Brutal Texas Crash Kills Eight in Latest Border Disaster 1

At least eight undocumented people are dead after a head-on collision during a high-speed chase with law enforcement in south Texas, marking the latest grisly tragedy as U.S. officials scramble to respond to a spike in desperate border crossings.

Authorities say the crash occurred outside Del Rio at around 1:30 p.m. Monday after Texas Department of Public Safety troopers pursued a speeding red pickup truck, which then collided with an oncoming white Ford. The Val Verde County Sheriff said the crash, which occurred about 30 miles from the United States-Mexico border, killed eight of the nine individuals in the red truck immediately.

“The driver and a child passenger from the Ford pickup and one undocumented passenger from the Dodge pickup were transported to a hospital in San Antonio and are in stable condition,” a DPS spokesperson told The Daily Beast Tuesday, adding that the driver of the red truck ran away after the collision but was later arrested.

The deadly crash comes amid a slew of sometimes fatal incidents near the border in recent weeks as thousands of people seek relief from violence and pandemic-era deprivation. According to KENS5, border patrol officials near the Del Rio Sector are apprehending over 600 migrants a day—even though the border is still effectively closed to most adults amid the coronavirus pandemic. CBP officials say at least 100,000 migrants entered the U.S. illegally in February, marking a 28 percent increase from the month before.

“Our Southern border is on fire, and sadly, I think it’s going to get worse before it gets better,” Rep. Tony Gonzales (R-TX), told the outlet on Monday. “It’s so important that one, the Biden Administration acknowledge this is a crisis and devote the resources necessary in order to alleviate some of the stress.”

On Monday, the Biden administration directed the Federal Emergency Management Agency to assist in the ongoing crisis, particularly to help care for the thousands of unaccompanied children who have crossed the border in overwhelming numbers. While FEMA normally provides financial assistance after natural disasters, the agency will help find shelter space and provide “food, water, and basic medical care” to the young migrants, according to a statement. Some of those children are reportedly being held by border security for longer than the legally-permitted 72 hours, and are unable to shower for days.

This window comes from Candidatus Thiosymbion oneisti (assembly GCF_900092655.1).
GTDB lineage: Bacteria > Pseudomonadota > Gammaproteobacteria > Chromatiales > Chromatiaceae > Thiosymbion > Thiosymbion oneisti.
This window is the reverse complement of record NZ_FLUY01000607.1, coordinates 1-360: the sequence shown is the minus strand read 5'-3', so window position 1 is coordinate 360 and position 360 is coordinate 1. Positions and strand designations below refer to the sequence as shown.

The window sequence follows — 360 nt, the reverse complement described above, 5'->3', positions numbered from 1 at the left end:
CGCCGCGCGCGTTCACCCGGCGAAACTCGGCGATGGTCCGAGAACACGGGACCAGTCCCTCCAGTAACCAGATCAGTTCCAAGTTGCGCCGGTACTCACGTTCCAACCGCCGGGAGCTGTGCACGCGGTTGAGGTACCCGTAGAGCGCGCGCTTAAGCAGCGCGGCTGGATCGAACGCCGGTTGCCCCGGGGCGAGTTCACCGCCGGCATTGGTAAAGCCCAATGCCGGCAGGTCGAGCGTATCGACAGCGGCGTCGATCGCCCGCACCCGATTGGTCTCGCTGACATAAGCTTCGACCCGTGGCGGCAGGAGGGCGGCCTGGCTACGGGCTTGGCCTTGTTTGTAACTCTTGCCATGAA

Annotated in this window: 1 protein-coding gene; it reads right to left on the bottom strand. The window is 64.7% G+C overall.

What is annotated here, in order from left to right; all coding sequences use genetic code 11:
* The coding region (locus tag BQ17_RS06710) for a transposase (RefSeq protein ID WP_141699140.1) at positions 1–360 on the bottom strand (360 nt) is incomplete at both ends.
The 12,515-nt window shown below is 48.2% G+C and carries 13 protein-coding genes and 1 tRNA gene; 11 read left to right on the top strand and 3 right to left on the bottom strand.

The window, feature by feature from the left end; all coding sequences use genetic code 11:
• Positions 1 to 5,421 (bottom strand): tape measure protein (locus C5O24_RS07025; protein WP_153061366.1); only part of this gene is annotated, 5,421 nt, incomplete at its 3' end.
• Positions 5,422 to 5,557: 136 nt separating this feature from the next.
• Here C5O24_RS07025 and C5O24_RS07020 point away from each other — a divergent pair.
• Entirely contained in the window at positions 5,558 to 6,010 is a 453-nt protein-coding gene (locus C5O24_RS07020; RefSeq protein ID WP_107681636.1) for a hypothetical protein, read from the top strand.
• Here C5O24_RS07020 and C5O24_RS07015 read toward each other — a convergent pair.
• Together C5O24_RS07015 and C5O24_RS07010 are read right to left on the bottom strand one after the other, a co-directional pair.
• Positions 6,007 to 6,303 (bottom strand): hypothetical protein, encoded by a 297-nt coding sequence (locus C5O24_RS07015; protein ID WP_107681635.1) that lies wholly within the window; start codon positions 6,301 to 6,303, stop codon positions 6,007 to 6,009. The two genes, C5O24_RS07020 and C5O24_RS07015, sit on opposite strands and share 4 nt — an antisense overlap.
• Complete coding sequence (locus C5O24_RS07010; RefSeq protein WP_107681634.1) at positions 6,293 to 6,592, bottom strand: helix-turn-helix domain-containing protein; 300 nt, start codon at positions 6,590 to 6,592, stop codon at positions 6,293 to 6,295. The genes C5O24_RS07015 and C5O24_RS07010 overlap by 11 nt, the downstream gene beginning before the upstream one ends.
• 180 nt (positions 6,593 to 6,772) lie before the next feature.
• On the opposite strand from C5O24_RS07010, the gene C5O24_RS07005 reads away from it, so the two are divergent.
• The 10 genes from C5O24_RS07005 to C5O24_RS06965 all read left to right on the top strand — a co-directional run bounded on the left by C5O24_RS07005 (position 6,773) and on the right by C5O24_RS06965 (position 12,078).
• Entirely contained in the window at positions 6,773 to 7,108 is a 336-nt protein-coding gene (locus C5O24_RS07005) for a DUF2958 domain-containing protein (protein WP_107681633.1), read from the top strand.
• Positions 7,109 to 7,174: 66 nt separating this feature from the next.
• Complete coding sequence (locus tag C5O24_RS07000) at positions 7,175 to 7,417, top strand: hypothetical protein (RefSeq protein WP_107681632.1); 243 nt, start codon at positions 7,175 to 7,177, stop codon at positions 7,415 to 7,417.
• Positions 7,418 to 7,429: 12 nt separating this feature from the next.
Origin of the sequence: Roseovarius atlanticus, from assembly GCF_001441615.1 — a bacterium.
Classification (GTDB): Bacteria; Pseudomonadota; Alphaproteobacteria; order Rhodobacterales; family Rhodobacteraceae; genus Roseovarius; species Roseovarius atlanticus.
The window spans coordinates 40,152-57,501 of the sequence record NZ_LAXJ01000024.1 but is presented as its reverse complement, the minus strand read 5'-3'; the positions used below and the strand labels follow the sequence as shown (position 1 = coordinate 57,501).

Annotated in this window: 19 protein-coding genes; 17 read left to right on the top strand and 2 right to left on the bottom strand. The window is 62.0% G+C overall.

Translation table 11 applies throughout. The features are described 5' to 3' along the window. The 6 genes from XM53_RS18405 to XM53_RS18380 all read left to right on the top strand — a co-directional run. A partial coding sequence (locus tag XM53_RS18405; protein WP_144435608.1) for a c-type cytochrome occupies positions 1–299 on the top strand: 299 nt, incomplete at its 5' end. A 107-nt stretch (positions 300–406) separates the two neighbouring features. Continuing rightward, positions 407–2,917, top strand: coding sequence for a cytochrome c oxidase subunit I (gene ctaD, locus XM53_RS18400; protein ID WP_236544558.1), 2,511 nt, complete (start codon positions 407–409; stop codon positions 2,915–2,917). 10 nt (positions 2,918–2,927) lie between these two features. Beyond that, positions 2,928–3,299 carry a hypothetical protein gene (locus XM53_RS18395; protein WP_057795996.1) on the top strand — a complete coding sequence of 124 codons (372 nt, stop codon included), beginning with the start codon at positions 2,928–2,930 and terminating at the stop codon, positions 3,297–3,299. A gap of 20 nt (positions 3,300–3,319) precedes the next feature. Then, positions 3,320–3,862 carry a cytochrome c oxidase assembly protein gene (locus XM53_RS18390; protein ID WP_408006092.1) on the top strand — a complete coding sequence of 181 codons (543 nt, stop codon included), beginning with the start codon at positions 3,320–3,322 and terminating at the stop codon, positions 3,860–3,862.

To help house under-aged migrants and prevent overcrowding, FEMA announced Monday it will use a Dallas convention center as a temporary shelter, the Associated Press first reported. The convention center was recently used to provide storm relief after Texas endured a deadly freeze that left millions without power. It will be available for the next three months and will provide space for up to 3,000 people.

The Department of Homeland Security will also “help care for and assist unaccompanied minors” who have been held in border jails that are managed by Customs and Border Protection, the agency said Tuesday.

“The situation at the southwest border is difficult. We are working around the clock to manage it and we will continue to do so,” Homeland Security Secretary Alejandro N. Mayorkas said in a statement. “That is our job. We are making progress and we are executing on our plan. It will take time and we will not waver in our commitment to succeed,”

But the crisis at the border extends far beyond financial and housing problems. Earlier this month, at least a dozen people died after an SUV crashed into a semi truck in Southern California. The horrifying March 2 crash occurred after two-dozen people were crammed into the SUV about 15 miles north of the border in El Centro. Authorities say the Ford Expedition, which has seating for up to eight passengers, was traveling westbound when it collided with a semi truck laden with gravel.

The driver of the SUV, a 22-year-old from Mexicali, Mexico, was among the dead. The 69-year-old driver of the big rig sustained moderate injuries. At least 10 Mexican nationals were killed in the crash, the Mexican Consulate said in a statement.

“It would be premature of me to speculate on what happened at this collision. The important thing is that 13 people died in this crash,” California Highway Patrol Border Division Chief Omar Watson said in a press conference after that crash. “We owe it to the families of those that were killed and injured as well as the public to conduct a complete and thorough investigation.”